20 Age of the Sun To determine the approximate age of the Sun, we compare the energy store (mass) to the rate of energy usage Since only 10% of the Hydrogen in the Sun is in the core, and therefore hot enough to undergo fusion, the age can be found as t (0.007)(0.1)M c 2 L (0.007)(0.1)( kg)( m/s) W s 10 billion years Since t solar sys ~ billion years, the Sun is about halfway through its lifetime

21 CNO Cycle At higher temperatures, a different mechanism exists to fuse H He, the CNO cycle This cycle requires higher temperatures so that that the H nuclei can get close enough to the C and N nuclei to fuse;; Carbon, nitrogen, and oxygen act as catalysts, and are not consumed In p + p D + e + + ν a coincidence of a collision plus a weak interaction must occur Since that coincidence is not required in the CNO cycle, reaction 4p 4 He can run much faster than in the pp chain at high temperatures ε pp T 4 v. ε CNO T 20 They cross over around T~18x10 6 K

22 CNO v PP Temperature dependence

23 Energy Transport To find T(r), consider how energy is transported in a star 1. Conduction (collisions of particles) - works well for solids, poorly for gases (atoms too far apart) 2. Convection (boiling) - occurs when the thermal gradient gets too steep (usually near the surface) 3. Radiative transfer - most effective in most stars

24 Convection v. radiative energy transport Radiative transport occurs as a random walk. Photons travel about 2 cm in the solar interior before they are absorbed and reemitted in a random direction. It takes, on average, about of these steps for a photon to reach the surface and escape. In the process, γ-rays and X-rays are degraded into multiple visible photons. Moving at the speed of light, this requires on the order of 1000s of years! κ If becomes too large, then radiative transport requires a very high temperature gradient, and convection (boiling) can become more efficient 1500 km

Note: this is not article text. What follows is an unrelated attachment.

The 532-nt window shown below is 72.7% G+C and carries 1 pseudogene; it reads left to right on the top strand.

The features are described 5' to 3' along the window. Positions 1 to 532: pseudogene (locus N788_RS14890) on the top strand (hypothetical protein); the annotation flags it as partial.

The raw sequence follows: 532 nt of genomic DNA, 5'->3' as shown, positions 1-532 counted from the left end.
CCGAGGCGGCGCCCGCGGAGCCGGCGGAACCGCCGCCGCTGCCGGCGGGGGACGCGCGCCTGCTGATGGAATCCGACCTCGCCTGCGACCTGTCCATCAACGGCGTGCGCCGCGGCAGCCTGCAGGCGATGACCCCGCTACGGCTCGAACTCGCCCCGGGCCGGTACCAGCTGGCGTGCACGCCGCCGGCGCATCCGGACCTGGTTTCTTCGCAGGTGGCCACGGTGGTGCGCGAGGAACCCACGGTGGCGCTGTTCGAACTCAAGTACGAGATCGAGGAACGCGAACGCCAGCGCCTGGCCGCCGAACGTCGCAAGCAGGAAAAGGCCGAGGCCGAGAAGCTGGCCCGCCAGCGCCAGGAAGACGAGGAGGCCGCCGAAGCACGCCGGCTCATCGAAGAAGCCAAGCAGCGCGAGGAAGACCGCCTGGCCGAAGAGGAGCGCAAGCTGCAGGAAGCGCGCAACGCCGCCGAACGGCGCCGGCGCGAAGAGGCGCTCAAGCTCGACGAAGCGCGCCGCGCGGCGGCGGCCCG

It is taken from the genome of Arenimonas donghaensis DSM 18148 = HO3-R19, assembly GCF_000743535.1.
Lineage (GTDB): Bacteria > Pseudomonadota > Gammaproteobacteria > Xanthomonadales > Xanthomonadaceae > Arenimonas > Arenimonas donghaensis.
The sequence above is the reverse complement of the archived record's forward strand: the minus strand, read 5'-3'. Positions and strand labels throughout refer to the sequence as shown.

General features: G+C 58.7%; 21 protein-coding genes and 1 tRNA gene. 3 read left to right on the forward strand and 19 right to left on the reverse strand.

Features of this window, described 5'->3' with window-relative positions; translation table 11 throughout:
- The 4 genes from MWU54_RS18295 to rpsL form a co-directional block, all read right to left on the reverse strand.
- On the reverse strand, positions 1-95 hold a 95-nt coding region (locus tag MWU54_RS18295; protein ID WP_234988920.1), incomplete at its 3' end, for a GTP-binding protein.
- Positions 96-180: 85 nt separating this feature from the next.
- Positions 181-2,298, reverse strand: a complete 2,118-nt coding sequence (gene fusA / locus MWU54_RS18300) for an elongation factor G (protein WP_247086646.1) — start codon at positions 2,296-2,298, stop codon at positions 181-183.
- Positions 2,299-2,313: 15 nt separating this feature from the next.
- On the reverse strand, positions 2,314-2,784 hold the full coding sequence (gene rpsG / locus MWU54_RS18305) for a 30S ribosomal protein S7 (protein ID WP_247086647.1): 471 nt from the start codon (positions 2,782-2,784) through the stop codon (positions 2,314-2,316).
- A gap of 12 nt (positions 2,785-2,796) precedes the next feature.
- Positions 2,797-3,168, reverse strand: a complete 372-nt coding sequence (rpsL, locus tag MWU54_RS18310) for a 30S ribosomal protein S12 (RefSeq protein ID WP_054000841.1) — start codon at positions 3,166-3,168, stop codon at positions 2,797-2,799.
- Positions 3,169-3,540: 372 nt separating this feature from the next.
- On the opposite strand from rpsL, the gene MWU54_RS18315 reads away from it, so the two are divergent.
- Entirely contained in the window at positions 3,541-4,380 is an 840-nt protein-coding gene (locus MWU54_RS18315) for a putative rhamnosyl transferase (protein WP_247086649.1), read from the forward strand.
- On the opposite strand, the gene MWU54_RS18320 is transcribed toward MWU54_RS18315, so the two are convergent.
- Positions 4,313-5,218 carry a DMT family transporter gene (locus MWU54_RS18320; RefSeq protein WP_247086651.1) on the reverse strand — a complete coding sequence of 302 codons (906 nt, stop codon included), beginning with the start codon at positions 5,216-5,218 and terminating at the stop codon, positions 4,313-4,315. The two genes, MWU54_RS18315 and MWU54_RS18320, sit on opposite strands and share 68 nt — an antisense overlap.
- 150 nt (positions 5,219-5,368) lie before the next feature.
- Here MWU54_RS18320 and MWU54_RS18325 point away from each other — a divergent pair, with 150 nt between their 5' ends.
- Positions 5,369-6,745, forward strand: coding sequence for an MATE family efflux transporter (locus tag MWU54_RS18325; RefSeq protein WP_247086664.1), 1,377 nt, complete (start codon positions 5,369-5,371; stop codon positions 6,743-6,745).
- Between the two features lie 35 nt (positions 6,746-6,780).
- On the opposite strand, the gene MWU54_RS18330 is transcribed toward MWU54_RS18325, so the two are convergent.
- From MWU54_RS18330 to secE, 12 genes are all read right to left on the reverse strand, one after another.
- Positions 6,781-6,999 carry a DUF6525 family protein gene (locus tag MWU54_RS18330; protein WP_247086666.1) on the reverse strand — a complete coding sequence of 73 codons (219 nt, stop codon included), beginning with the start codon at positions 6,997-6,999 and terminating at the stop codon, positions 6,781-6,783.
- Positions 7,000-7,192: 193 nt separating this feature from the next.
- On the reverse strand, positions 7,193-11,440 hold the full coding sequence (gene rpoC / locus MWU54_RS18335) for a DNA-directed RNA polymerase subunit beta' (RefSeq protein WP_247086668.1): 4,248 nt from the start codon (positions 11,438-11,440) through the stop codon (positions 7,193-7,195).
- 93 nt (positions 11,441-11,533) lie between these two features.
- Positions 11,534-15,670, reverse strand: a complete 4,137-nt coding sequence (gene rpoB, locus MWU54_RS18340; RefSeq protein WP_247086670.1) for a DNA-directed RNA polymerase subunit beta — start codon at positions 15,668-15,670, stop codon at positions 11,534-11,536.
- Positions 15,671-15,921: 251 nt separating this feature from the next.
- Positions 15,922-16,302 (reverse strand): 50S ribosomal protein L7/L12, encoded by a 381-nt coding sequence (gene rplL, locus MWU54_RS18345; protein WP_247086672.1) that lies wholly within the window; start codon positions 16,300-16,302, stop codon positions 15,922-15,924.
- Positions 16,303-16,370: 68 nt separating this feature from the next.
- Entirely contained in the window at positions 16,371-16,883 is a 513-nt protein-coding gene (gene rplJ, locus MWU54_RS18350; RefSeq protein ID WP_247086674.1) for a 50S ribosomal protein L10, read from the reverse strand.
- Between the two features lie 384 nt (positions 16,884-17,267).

25 Interior structure of the Sun

26 Dependent Variables: Mass Luminosity Temperature Pressure Density Stellar Structure Independent Variable: Radius Additional Input: Composition

27 Equations of Stellar Structure dp dr = GM(r)ρ(r) r 2 dt dr = 3κ (r)ρ(r)l(r) 64πr 2 σt 3 (r) dm dr = 4πr2 ρ(r) dl dr = 4πr2 ρ(r)ε(r) P = ρ(r) kt (r) m H µ(r) ; µ = ρ m H n =mean mass

28 Solar structure L M T ρ

29 Russell-Vogt Theorem The mass and composition of a star uniquely determine its radius, luminosity, and internal structure, as well as its subsequent evolution Theoretical HR diagram from stellar models

30 Mass-Luminosity relation L M 4 L M 2.3

31 How does the main sequence lifetime (the time it takes a star to exhaust its nuclear fuel in the core) depend on stellar mass? (Hint: assume an average M-L relation of L M 3 ) A t MS M 2 B C D t MS M 1 t MS M - 1 t MS M - 2

32 Lifetimes of Main Sequence Stars Recall t 10 billion years lifetime M M 1 for high-mass stars lifetime M 4 3 M M 1 for high-mass stars 4 3 M so t(10 M ) (10 billion) (1/10) 3 (10 billion)/ million years so lifetime M M 1 for low-mass stars lifetime M 2 1 M M 1 for low-mass stars 2 1 M t(0.1 M ) (10 billion) (1/0.1) 10 (10 billion) trillion years 70 (age of the Universe)

33 Luminosity-Temperature relation L T 6